Hayama’s Isshiki Beach


2018.10.25

NAVITIME TRAVEL EDITOR

Hayama, a seaside town down on the Shonan coast about 65km south of Tokyo, is the smaller, less on the tourist-radar neighbor of nearby Zushi. Though crowds flock to Hayama’s shores in the summer months, the town’s slight isolation (it lacks a train station of its own, but is accessible via buses from Zushi) makes it a little more relaxed come high season than the frenetic, Roppongi-by-the-sea vibe of its larger neighbor.

  • This compact town boasts two main beaches, Isshiki Beach and Morito Beach. The latter is popular for its dramatic rock formations and sacred Shinto shrine, while the smoother shores and golden sands of Isshiki are recommended for those in less of a sightseeing, more of a laid-back drinking and soaking-up the rays mood. It’s easy to cover both beaches though, taking in Morito’s charms and then walking roughly 30 mins south to Isshiki. Either stroll along the shore directly (though rocky in places, the walk is never too challenging) or follow highway Route 207, which hugs the coastline and takes you past Hayama’s Museum of Modern Art.

    Morito Beach
    place
    Kanagawa Pref. Miuragunhayamamachi Horiuchi
    Morito Beach
    place
    Kanagawa Pref. Miuragunhayamamachi Horiuchi
  • Isshiki Beach makes for a picturesque walk in any season, thanks especially to the weathered torii (the red gateway always present at the entrance to a Shinto shrine) that here sits atop a rock formation jutting out into the sea: youngsters especially love clambering out onto this. Fall makes a stroll around here a contemplative, soulful kind of pursuit.

  • It’s in summer though that Isshiki Beach truly comes alive. Each year, early July sees workmen appear on the sands to quickly construct a series of large huts (umi-no-ie; beach houses as the Japanese call them) that through to the end of August serve as cafes, bars, and live music venues. Many also have shower and changing facilities, and rent out sun loungers, parasols, body beach balls, inflatable swim rings and other items. Several also offer surfboard and SUP (standup paddleboard) hire. Japanese university students on summer break make up a large proportion of the beach house crowd, and it can be entertaining to watch the guys practice their pick-up skills (often very unsuccessfully!) on their female counterparts.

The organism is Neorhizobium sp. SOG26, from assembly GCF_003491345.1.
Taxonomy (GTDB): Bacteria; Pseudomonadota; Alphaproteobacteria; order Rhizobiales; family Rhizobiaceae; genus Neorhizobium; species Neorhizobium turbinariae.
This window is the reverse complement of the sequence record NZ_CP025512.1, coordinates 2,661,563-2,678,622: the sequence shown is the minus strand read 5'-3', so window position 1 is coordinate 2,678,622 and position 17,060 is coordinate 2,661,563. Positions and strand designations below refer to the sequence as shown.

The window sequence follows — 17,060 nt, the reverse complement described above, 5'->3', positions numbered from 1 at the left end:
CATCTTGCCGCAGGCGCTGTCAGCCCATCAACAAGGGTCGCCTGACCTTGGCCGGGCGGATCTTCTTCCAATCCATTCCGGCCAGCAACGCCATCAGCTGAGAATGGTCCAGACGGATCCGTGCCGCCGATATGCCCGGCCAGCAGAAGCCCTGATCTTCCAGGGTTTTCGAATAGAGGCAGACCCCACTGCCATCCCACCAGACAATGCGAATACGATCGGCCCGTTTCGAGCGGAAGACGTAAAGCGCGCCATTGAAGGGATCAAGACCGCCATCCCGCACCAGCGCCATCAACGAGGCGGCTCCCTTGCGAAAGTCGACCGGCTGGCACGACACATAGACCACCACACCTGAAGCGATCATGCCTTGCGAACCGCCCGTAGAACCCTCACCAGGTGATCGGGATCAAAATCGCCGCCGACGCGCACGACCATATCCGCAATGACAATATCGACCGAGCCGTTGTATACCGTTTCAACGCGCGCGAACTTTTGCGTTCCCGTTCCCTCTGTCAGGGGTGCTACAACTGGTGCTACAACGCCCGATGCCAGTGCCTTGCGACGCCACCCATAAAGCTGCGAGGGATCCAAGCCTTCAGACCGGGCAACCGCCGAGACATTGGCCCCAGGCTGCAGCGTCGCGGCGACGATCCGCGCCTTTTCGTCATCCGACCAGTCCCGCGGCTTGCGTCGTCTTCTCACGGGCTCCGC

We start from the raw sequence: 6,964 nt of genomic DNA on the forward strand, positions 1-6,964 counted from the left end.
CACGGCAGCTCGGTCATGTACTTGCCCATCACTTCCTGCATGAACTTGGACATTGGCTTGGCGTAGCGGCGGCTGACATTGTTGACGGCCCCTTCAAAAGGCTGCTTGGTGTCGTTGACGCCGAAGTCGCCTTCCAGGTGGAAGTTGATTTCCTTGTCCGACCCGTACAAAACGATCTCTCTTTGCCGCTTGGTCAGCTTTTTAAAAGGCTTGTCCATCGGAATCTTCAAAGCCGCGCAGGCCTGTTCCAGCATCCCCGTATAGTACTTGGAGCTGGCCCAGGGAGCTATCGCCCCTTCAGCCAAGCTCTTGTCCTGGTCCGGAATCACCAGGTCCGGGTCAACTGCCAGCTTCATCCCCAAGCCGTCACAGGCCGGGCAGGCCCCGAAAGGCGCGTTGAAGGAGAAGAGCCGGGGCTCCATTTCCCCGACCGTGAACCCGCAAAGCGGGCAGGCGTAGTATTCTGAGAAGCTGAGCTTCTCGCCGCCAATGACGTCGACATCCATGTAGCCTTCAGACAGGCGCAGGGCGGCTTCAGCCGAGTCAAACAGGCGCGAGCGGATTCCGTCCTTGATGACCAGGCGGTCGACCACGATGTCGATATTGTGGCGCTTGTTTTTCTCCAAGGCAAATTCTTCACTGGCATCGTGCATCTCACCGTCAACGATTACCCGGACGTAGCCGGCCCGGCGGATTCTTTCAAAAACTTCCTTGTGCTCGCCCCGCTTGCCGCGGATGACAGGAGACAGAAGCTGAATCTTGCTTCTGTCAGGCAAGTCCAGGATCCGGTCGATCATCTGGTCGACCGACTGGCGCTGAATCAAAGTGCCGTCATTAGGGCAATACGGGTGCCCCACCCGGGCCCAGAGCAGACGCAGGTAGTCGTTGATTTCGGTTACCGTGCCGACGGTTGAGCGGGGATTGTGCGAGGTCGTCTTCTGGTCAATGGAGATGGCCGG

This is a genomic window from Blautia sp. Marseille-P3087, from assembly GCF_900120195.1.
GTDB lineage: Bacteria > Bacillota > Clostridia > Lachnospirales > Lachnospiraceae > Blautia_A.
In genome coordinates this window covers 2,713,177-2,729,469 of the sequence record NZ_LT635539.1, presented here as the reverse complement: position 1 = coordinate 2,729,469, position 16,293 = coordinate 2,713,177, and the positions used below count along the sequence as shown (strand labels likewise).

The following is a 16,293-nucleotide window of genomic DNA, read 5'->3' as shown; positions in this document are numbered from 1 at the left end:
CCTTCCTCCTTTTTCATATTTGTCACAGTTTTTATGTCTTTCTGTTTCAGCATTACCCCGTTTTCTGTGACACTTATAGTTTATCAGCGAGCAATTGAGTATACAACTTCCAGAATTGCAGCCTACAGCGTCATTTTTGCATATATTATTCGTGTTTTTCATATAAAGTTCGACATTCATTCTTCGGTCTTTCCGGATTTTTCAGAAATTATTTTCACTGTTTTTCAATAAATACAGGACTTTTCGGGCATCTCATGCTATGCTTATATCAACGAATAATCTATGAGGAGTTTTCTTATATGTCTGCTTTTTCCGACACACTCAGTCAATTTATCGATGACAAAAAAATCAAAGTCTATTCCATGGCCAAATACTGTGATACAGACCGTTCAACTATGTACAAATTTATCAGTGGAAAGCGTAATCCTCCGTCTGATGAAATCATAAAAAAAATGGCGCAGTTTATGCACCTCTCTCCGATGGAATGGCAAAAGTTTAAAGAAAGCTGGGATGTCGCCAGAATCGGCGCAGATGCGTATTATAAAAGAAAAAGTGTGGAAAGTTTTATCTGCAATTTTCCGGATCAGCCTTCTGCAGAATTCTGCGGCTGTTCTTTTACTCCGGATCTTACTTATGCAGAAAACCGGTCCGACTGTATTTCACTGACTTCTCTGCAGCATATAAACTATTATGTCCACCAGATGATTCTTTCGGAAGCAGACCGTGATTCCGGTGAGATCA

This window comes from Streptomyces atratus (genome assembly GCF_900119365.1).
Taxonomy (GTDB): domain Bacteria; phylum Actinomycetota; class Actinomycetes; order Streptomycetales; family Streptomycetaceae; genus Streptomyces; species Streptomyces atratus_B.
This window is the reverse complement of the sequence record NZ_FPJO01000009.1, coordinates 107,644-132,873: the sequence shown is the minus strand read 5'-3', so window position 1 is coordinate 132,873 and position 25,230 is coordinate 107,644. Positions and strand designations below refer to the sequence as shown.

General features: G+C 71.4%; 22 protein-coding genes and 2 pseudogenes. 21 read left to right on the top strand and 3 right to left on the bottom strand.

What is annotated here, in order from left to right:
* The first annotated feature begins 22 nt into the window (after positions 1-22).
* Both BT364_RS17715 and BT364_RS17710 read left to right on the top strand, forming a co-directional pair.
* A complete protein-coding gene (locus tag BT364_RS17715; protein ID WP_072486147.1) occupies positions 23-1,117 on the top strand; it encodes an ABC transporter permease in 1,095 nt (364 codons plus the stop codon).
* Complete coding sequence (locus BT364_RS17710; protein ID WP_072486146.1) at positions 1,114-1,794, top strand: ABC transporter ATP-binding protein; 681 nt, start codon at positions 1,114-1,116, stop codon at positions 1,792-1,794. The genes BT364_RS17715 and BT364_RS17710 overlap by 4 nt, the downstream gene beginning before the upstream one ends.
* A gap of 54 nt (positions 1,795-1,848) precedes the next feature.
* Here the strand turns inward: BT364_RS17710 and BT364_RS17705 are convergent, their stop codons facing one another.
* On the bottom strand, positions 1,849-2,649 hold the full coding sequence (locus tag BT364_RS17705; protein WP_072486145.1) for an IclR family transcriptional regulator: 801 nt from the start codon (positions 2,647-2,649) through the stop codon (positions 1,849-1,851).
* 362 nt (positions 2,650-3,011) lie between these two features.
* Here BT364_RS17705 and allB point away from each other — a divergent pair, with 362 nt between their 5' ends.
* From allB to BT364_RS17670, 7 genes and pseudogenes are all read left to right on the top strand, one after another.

• Isshiki’s beach houses range from down-home, rootsy affairs at which you might find the crowd lapping up lilting Bob Marley cover songs, to the more upscale, designer-style The Sail Hus. Affiliated with sportswear brand Helly Hansen, The Sail Hus is a recent arrival on the Isshiki scene and houses an expansive wood-decked lounge, canopy covered and boasting direct views out over the ocean, that specializes in seafood freshly cooked with locally-caught ingredients. Also on offer is an eclectic selection of dishes from around the globe, including Jamaican jerk chicken and a Chilean beans spam ball, together with craft beers and cocktails.

  • Isshiki’s best-known beach house is Blue Moon. Alongside the standard food, drinks and music, this long-running favorite also houses a spa offering organic aromatherapy, foot massages and other relaxing and rejuvenating services.

    BlueMoon
    place
    Kanagawa Miura-gun Hayamamachi Isshiki
    phone
    0468761797
  • Just behind the beach meanwhile lies Hayama Shiosai Park. Once the imperial family’s second residence, this park is nowadays home to a tranquil Japanese garden and a marine life museum. Be sure to head back down onto the beach for sundown though: Isshiki Beach sunsets can be spectacular, with a silhouetted Mt. Fuji often part of the scenery.

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